Ron Paul Officially Wins Washington, Readies Strong Convention Appearance

The Texas Congressmen has won a total of three states — Iowa and Minnesota — and large amounts of delegates in other states, but the main stream media censors the official results.


The Ron Paul “delegate strategy” seems to be working. And he could very well be nominated at the Republican National Convention in Tampa in late summer.

Wow. Twist.

The Texas libertarian has based his entire 2012 presidential campaign on the ability to win over state delegates — rather than winning the popular vote. To do this, Paul has utilized an extensive grassroots campaign network to influence local officials, who in turn would influence the higher-up officials. Until recently, this strategy had shown only limited results: the ground-level Paul delegates had not been able to immediately influence the wider state delegate situation. Now, though, caucus states like Washington, Minnesota, and Iowa — each with a complicated system of “bound” and “unbound” delegates — are nominating their delegates to the GOP national convention in Tampa. And the Paul ground game is starting to work, but with some institutional backlash.

Here’s a micro-level example: In Washington over the weekend, Republicans in the 37thLegislative District gathered to vote on their delegates. The meeting saw Ron Paul supporters elect one of their own to chair the process. A Republican Party chairman, though, refused to accept the Paul-supporting chairperson, and ended the meeting, declaring that the meeting was no longer a Republican Party event, but rather a Ron Paul campaign event.

The caucus finished its business outside in the sun, and elected 11 Ron Paul supporters to the state convention, which begins May 31 in Tacoma.

Boom, Ron Paul’s system looks like it is working.

Paul loyalists, of course, still harbor hope for getting their man nominated at the national convention in Tampa in late August. In order to do that, Paul must have a majority of support from at least five state delegations. With states like North Dakota, Minnesota, Maine, and others on track, his supporters could then attempt to nominate him from the floor.

And it’s looking like he’ll get the states he needs.

Earlier this week in Iowa and Minnesota, Ron Paul’s covert, submarine delegate strategy paid off. Iowa has 28 total delegates that it can award, and one of those delegates is the state chairman, a Ron Paul supporter. Paul also picked up 13 delegates from the state’s nomination committee, which decided yesterday to go for Ron Paul. Weeks after the Iowa race was called for Rick Santorum, Paul’s grinding delegate game has paid off, and at the very worst, he will earn half of Iowa’s delegates.

He pulled off the same thing in Minnesota. The state has 40 delegates and Ron Paul has secured at least 20 of them, confirming Paul’s prediction at the time that “when the dust settles, there is a very good chance that we’ll have the maximum number of delegates coming out of Minnesota.”

Ron Paul is very much on track to change the course of this GOP presidential race.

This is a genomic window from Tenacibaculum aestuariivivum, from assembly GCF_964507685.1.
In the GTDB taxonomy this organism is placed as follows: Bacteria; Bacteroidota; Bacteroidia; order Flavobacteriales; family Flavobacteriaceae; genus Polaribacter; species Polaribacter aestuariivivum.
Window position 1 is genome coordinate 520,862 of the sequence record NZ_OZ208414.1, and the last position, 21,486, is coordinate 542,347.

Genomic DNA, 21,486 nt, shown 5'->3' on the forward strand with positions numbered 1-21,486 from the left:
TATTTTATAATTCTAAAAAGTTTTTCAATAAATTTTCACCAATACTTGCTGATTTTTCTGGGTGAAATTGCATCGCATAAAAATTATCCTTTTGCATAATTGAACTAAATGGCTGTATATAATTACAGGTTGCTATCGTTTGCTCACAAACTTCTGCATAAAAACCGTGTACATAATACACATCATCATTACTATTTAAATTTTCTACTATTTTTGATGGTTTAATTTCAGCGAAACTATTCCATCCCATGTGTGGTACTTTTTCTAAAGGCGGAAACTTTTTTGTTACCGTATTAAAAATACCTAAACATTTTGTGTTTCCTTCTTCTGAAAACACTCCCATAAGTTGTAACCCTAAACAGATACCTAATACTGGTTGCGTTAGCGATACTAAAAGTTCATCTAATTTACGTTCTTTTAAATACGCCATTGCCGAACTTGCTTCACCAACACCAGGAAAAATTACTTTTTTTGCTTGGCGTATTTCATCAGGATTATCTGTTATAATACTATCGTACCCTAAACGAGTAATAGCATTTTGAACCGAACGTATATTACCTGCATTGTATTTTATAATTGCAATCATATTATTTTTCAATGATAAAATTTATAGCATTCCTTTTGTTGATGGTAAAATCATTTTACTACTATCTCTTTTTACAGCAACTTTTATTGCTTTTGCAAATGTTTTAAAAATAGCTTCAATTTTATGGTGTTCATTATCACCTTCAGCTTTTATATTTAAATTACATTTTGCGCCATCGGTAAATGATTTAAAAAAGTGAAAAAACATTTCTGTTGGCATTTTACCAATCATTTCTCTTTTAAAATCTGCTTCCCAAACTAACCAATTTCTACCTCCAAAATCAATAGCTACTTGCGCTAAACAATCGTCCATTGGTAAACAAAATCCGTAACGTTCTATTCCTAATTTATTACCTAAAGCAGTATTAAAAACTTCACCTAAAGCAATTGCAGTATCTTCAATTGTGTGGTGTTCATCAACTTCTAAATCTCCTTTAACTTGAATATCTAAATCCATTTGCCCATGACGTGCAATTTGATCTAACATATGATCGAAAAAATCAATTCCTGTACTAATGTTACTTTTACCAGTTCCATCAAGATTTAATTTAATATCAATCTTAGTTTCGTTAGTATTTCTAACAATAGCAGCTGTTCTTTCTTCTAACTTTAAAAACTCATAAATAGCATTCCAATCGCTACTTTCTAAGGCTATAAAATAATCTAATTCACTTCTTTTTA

Dead People Voted in South Carolina

by Luis R. Miranda
The Real Agenda
January 23, 2012

The corruption in the primary process of the republican primaries continues unchallenged. Just as it happened in Iowa and New Hampshire, South Carolina was another example of why the establishment maintains control of elections. When fraud is not enabled through rigged voting machines, it is done by allowing dead people to vote.

In Iowa, after Mitt Romney was declared the winner, the republican party representatives recounted the votes and changed their winner. Rick Santorum was called the winner, even though there were votes lost in two precincts in that state. In this state, the counting of the votes wasn’t even properly certified. The republicans simply announced a winner; whoever they decided to declare as the winner.

In New Hampshire, again dead people voted and the accounting of the votes was even less clear. According to Bev Harris, from, an organization that monitors the fair accounting of votes, especially those counted with Diebold machines, warned about voting fraud in this northern state as well as in South Carolina. In our article Fair Elections? Not if Corporations Control the Vote Count, we exposed how elections are remotely controlled at The SOE software that is used to “count” the votes allows for the easy alteration of the totals. Mrs. Harris warned that after SCYTL and SOE systems merged, people would have to trust one single source for counting the votes, “an Internet voting system controlled by SCYTL, with a results reporting system also controlled by SCYTL.”

Today, WTOC 11 reports that according to the state of South Carolina’s Attorney General some 953 ballots cast by voters actually belonged to dead folks. “Already, there has been some question into folks who cast their ballots on Saturday. South Carolina’s Attorney General, Alan Wilson has notified the U.S. Justice Department of potential voter fraud. Wilson says an analysis found 953 ballots cast by voters were people who are listed as dead. He has asked the State Law Enforcement Division to investigate.”

The level of fraud is such in these primary elections that many in the mainstream believe such fraud is a wide open attempt to steal the election from the real winning candidate. In his article Iowa Vote Fraud Official, Jeffrey Phelps explains how the establishment is working to avoid a more influential role for republican candidate Ron Paul. This all happens, says Phelps “as Iowa GOP ‘officials’ purposely disrupt and permanently invalidate the 2012 Iowa Caucus.” According to him, the official caucus website in Iowa publicly states that the caucus results can never be officially certified, because 8 different precincts showed signs of fraud that included missing votes and stories that changed every time someone challenged them.